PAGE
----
My Animal Interview: Bobbi Salvör Menuez & Jacqueline Castel Preview Sundance Premiere

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ComingSoon Editor-in-Chief Tyler Treese spoke with My Animal director Jacqueline Castel and star Bobbi Salvör Menuez about the supernatural queer romance drama’s Sundance premiere and filming in Timmins, Canada. My Animal premieres this Sunday at the Sundance Film Festival with a midnight showing.

“Heather, an outcast teenage goalie, longs to play on the hockey team of her small northern town. She meets and falls in love with newcomer Jonny, an alluring but tormented figure skater,” says the synopsis. “The girls’ relationship blossoms despite Heather’s struggles with her alcoholic mother, her hidden sexual orientation, and a familial curse that transforms her into a feral wolf under the full moon. Heather and Jonny’s secret tryst soon clashes against the conformity of their small community, exposing dangerous truths and igniting a passionate, violent night of personal transformation.”

With Sundance coming up, what’s your excitement level for the premiere? It has to be so exciting to be a part of such a fantastic festival.

Jacqueline Castel: Yeah, I mean, I don’t know if it’s all hit me yet, because I was finishing the movie up until last Wednesday, so it’s like we got our DCT and the [quality control] done last Wednesday, and then I immediately flew home to New York from Toronto. Then I’ve just been like, prepping to get ready to leave. I think it hasn’t, I don’t know if it will like totally hit me until I’m there that it’s happening. It all feels pretty surreal at this point because everything’s happening very whirlwind. So yeah, I’m very, very excited. But I don’t think it will really hit me what’s happening until I’m there at the premiere and I’m like, “Oh, here I am. This actually happened. It’s not like a dream.”

Bobbi Salvör Menuez: It feels really good to be here. I’ve been to this festival before, but never as the lead of a project. I think also just this being the first year that it’s fully back in person since 2020, there’s just a real energy going around down Main Street and everything. There is such a great energy and there are so many films I’m so excited to see and I feel so excited to have our film alongside. And yeah, I’m very excited for the premiere Sunday. I actually decided to wait to watch the film until the premiere, so that’s gonna be probably like a bit of an emotional rollercoaster Sunday at midnight. The only downside is that we don’t have Amandla here, but we feel you here in spirit.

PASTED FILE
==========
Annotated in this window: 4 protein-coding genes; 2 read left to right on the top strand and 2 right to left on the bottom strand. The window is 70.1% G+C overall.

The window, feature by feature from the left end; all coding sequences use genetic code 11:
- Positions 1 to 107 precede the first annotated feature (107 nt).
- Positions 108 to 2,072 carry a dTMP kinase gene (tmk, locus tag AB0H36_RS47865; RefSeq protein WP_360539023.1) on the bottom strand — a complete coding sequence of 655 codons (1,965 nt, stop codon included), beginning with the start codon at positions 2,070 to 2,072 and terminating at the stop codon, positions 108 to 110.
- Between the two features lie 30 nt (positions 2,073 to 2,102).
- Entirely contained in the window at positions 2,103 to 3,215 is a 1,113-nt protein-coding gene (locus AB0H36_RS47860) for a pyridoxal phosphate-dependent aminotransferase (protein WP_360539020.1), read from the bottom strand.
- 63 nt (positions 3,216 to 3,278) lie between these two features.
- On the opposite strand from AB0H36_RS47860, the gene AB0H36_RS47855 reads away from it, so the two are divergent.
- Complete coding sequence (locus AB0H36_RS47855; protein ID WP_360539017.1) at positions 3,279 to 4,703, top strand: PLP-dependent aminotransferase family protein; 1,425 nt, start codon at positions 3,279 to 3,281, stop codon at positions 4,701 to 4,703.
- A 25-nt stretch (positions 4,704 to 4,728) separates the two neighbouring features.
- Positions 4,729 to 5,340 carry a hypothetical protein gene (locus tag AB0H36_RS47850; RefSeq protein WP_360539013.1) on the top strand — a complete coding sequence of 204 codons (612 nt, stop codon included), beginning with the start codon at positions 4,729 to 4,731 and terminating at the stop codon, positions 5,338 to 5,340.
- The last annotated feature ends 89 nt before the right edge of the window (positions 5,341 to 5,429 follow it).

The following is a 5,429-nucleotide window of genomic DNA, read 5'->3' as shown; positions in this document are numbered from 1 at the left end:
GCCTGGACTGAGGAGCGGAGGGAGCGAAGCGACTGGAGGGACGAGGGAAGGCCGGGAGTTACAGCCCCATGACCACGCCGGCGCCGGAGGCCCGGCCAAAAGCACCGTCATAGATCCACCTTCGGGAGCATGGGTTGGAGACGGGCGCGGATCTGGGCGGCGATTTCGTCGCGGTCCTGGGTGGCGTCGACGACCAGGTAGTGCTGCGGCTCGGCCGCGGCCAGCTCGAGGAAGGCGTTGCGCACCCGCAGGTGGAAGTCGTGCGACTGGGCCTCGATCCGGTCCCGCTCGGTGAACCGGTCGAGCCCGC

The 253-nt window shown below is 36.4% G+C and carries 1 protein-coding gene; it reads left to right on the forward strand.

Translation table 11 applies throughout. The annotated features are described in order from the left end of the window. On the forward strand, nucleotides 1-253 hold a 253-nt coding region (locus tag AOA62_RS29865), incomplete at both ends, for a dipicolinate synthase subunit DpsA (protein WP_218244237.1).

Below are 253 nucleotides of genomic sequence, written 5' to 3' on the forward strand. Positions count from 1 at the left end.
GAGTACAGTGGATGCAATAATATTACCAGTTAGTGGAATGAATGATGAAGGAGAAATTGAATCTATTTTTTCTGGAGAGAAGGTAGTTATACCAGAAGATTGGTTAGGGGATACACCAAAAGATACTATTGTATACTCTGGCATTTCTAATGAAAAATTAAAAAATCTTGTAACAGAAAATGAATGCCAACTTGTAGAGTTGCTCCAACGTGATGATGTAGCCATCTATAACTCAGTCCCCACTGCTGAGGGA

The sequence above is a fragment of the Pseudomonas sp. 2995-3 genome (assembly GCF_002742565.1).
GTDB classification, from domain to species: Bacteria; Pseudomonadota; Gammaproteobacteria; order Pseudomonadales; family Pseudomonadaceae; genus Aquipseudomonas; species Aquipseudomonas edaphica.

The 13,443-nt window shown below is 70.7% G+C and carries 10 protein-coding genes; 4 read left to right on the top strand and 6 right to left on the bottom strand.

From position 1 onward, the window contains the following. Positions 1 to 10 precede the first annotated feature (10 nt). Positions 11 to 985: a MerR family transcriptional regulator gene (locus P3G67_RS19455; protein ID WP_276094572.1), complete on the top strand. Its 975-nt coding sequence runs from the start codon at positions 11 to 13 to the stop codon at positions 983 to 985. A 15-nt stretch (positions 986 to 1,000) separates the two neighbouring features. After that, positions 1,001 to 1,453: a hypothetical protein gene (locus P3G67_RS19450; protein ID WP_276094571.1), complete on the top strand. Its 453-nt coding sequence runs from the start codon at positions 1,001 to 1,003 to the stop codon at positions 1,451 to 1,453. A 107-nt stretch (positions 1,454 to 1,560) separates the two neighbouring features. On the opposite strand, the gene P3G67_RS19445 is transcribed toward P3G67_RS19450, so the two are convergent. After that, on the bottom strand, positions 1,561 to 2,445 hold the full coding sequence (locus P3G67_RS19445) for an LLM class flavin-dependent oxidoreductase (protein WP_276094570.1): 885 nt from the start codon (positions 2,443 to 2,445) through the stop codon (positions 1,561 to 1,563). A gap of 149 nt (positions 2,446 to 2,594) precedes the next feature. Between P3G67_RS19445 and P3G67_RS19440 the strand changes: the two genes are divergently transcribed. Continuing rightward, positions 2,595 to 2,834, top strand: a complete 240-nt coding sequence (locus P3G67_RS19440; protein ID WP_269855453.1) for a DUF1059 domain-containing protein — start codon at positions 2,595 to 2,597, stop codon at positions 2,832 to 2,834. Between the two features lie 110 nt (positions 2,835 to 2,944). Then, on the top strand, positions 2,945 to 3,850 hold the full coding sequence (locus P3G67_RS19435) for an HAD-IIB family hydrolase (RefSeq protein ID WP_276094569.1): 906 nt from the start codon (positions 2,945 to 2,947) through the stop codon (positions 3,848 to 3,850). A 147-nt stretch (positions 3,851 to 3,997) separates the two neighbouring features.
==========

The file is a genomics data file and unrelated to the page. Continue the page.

Jacqueline, I love the small town setting. Can you speak to why you went in that direction? I think it gives the film a very distinct feel.

Castel: I think that was inherent to the script itself. But I also grew up in a lot of weird places. I’m American, I’m also Canadian, I’m also French, I had family that … we kind of moved all over the place. I grew up in small towns like Topeka, Kansas, and Reno, Nevada. There’s something that I just really know about that kind of town and what it feels like to be raised in a town like that and how difficult that can be when you feel like you don’t fit into that world. Then how that defines you as an individual and how it shapes you.

So I see the location itself as a character and I was really specific on my location scouts to find a world that really felt true to what I was trying to capture in this kind of lost-in-time location. I don’t know, I think that’s a really interesting place to jump off from in terms of shaping the world that your character is living in.

Bobbi, how was it filming in Timmins, Ontario?

Menuez: You didn’t have to fake that feeling of like, “this is a tiny little world and there’s no escape.” Like it was, it was really felt, and the intensity of winter. It was one of the harshest winters on record for some decade or decades. I think also it was kind of special that it was a town that things haven’t really filmed in. So, it’s really different than working on a lot or something. It really helped make things feel real, which is always such a joy for a performer to have the locations be so charged and connecting with people in the town or locals on crew. It just adds to the realness of the experience, which is always such a benefit to performances, I think.

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